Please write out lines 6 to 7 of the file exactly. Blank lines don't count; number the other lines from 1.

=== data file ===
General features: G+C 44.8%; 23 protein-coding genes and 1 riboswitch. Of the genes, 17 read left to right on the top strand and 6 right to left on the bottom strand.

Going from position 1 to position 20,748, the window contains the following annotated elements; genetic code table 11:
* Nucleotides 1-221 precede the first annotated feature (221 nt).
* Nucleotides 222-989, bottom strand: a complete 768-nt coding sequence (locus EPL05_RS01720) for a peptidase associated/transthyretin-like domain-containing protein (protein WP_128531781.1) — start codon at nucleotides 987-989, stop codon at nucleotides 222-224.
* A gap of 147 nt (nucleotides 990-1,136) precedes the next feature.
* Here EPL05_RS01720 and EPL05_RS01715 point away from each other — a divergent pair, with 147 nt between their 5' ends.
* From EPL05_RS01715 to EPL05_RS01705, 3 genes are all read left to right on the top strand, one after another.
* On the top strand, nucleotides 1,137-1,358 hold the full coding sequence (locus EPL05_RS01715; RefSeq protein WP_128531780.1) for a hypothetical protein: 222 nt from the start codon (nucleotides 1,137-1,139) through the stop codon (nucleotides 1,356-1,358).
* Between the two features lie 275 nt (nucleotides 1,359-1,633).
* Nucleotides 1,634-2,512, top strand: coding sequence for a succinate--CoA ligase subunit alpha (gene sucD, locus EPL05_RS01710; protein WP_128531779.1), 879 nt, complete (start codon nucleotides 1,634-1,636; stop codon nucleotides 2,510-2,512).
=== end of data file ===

* Here EPL05_RS01720 and EPL05_RS01715 point away from each other — a divergent pair, with 147 nt between their 5' ends.
* From EPL05_RS01715 to EPL05_RS01705, 3 genes are all read left to right on the top strand, one after another.